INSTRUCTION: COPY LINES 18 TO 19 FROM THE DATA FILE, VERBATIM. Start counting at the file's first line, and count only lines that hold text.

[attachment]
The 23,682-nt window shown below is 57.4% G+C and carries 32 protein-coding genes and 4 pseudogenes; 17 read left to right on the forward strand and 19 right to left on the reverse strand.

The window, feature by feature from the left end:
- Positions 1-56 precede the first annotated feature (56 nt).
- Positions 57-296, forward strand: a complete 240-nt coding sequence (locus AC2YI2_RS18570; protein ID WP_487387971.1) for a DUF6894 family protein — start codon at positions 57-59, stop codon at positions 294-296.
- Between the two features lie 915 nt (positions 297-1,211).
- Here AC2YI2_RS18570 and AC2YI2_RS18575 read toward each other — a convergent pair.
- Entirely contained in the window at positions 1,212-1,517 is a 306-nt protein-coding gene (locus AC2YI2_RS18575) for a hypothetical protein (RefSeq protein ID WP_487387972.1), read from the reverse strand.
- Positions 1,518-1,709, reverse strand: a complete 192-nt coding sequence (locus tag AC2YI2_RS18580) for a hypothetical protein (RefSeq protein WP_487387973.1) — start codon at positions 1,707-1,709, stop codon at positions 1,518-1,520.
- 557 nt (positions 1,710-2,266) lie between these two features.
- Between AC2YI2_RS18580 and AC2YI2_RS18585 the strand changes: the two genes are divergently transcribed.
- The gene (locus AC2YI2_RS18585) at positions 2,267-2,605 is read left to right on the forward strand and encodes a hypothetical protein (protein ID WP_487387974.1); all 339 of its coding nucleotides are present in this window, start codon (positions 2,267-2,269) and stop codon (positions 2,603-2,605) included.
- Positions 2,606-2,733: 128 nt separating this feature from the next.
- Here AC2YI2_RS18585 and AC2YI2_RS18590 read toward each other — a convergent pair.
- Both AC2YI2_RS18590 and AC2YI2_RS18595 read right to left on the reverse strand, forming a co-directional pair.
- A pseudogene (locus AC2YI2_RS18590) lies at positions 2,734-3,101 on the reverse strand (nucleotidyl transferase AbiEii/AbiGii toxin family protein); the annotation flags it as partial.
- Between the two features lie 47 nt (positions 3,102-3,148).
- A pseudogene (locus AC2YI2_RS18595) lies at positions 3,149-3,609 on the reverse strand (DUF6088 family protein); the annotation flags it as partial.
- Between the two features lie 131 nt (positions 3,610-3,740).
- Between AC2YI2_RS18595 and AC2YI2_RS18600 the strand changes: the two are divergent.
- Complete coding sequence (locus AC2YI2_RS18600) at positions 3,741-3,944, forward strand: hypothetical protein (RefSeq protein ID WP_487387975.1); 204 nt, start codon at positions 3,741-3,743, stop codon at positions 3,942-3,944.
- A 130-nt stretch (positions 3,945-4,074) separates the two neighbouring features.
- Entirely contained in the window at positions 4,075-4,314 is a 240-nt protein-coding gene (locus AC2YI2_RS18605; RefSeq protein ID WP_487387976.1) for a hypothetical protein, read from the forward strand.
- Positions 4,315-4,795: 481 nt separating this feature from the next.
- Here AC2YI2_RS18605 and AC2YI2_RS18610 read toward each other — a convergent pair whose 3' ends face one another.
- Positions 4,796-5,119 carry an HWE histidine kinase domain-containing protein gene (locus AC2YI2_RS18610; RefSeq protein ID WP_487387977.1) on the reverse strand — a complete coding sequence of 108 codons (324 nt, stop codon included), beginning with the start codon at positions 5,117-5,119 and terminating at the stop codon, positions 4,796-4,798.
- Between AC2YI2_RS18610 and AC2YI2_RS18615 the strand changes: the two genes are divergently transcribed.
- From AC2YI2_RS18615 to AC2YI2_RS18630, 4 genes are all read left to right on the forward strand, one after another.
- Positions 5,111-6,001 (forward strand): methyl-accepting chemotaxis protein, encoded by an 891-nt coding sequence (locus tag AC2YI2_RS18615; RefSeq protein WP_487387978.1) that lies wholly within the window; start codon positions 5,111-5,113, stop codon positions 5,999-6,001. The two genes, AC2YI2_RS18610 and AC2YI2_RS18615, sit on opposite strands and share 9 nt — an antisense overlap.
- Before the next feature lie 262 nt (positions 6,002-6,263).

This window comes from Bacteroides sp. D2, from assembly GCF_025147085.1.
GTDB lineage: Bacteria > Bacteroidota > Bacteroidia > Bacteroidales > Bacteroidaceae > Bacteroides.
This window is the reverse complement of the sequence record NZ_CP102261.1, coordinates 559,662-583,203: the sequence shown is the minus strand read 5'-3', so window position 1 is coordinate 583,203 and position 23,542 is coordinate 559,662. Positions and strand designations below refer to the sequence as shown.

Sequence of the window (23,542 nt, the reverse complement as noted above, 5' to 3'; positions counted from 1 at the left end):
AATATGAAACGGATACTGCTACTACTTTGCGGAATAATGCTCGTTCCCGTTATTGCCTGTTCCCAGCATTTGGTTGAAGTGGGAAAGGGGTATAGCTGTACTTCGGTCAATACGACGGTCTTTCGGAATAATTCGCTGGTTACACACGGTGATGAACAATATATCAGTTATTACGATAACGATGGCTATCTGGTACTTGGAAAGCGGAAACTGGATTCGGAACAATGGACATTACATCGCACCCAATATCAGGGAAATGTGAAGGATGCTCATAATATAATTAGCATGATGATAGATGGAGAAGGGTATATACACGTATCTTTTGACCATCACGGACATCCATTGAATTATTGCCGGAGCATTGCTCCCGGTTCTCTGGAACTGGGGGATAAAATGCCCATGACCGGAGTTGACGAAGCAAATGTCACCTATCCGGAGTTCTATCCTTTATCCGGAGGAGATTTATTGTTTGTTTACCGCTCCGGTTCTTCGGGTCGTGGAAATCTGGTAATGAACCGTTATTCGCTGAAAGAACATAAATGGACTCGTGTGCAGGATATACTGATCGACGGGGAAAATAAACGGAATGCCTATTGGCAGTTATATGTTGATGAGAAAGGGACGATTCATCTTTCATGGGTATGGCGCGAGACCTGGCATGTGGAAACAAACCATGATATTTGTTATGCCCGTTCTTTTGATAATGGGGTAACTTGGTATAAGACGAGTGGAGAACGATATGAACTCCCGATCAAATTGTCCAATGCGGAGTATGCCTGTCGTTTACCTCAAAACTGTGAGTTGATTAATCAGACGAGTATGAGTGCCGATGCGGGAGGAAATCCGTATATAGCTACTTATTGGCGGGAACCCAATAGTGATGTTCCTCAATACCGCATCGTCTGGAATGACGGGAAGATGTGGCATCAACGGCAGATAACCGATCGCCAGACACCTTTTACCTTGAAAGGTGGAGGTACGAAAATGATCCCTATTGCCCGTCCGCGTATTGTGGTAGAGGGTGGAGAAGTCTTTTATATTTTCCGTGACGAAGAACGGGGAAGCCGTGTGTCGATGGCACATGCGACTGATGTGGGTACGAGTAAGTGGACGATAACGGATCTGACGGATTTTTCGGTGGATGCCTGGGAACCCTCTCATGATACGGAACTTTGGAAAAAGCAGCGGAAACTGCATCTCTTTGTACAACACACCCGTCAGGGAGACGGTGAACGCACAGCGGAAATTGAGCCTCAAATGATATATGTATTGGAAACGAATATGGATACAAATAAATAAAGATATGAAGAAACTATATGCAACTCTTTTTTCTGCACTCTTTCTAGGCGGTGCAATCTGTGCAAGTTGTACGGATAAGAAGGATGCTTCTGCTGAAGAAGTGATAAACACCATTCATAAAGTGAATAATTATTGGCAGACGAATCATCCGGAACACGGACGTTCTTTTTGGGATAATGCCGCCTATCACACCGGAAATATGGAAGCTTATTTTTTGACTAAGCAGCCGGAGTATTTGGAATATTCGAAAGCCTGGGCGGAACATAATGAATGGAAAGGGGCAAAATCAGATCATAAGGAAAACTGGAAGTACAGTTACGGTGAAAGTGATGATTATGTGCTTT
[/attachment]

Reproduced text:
- Between the two features lie 131 nt (positions 3,610-3,740).
- Between AC2YI2_RS18595 and AC2YI2_RS18600 the strand changes: the two are divergent.